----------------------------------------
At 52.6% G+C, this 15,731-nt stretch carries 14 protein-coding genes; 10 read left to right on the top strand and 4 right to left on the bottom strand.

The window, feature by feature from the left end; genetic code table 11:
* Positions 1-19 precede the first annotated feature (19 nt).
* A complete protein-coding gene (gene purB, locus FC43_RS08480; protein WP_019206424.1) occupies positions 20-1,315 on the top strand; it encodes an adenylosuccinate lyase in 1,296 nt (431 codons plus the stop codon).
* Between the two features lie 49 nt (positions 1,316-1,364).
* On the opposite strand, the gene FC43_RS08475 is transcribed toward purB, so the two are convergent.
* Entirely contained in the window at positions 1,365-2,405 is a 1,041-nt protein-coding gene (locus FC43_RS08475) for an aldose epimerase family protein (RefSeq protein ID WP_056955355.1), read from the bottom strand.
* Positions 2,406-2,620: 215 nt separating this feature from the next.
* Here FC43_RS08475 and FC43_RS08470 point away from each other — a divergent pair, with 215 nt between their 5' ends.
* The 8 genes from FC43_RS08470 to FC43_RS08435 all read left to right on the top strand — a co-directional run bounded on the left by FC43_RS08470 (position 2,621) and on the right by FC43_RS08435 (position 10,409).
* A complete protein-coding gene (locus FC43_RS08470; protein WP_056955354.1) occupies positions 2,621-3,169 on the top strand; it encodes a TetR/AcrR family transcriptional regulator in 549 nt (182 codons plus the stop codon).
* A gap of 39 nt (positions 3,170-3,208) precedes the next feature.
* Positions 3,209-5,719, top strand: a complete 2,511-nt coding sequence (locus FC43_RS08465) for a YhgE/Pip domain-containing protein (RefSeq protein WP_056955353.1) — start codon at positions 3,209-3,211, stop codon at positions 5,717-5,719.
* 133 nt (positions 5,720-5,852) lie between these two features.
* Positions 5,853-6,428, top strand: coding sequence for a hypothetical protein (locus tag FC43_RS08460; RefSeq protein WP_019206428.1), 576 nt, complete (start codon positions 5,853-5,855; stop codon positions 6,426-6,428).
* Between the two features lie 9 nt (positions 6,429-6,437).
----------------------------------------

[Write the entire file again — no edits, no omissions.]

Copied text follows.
At 52.6% G+C, this 15,731-nt stretch carries 14 protein-coding genes; 10 read left to right on the top strand and 4 right to left on the bottom strand.

The window, feature by feature from the left end; genetic code table 11:
* Positions 1-19 precede the first annotated feature (19 nt).
* A complete protein-coding gene (gene purB, locus FC43_RS08480; protein WP_019206424.1) occupies positions 20-1,315 on the top strand; it encodes an adenylosuccinate lyase in 1,296 nt (431 codons plus the stop codon).
* Between the two features lie 49 nt (positions 1,316-1,364).
* On the opposite strand, the gene FC43_RS08475 is transcribed toward purB, so the two are convergent.
* Entirely contained in the window at positions 1,365-2,405 is a 1,041-nt protein-coding gene (locus FC43_RS08475) for an aldose epimerase family protein (RefSeq protein ID WP_056955355.1), read from the bottom strand.
* Positions 2,406-2,620: 215 nt separating this feature from the next.
* Here FC43_RS08475 and FC43_RS08470 point away from each other — a divergent pair, with 215 nt between their 5' ends.
* The 8 genes from FC43_RS08470 to FC43_RS08435 all read left to right on the top strand — a co-directional run bounded on the left by FC43_RS08470 (position 2,621) and on the right by FC43_RS08435 (position 10,409).
* A complete protein-coding gene (locus FC43_RS08470; protein WP_056955354.1) occupies positions 2,621-3,169 on the top strand; it encodes a TetR/AcrR family transcriptional regulator in 549 nt (182 codons plus the stop codon).
* A gap of 39 nt (positions 3,170-3,208) precedes the next feature.
* Positions 3,209-5,719, top strand: a complete 2,511-nt coding sequence (locus FC43_RS08465) for a YhgE/Pip domain-containing protein (RefSeq protein WP_056955353.1) — start codon at positions 3,209-3,211, stop codon at positions 5,717-5,719.
* 133 nt (positions 5,720-5,852) lie between these two features.
* Positions 5,853-6,428, top strand: coding sequence for a hypothetical protein (locus tag FC43_RS08460; RefSeq protein WP_019206428.1), 576 nt, complete (start codon positions 5,853-5,855; stop codon positions 6,426-6,428).
* Between the two features lie 9 nt (positions 6,429-6,437).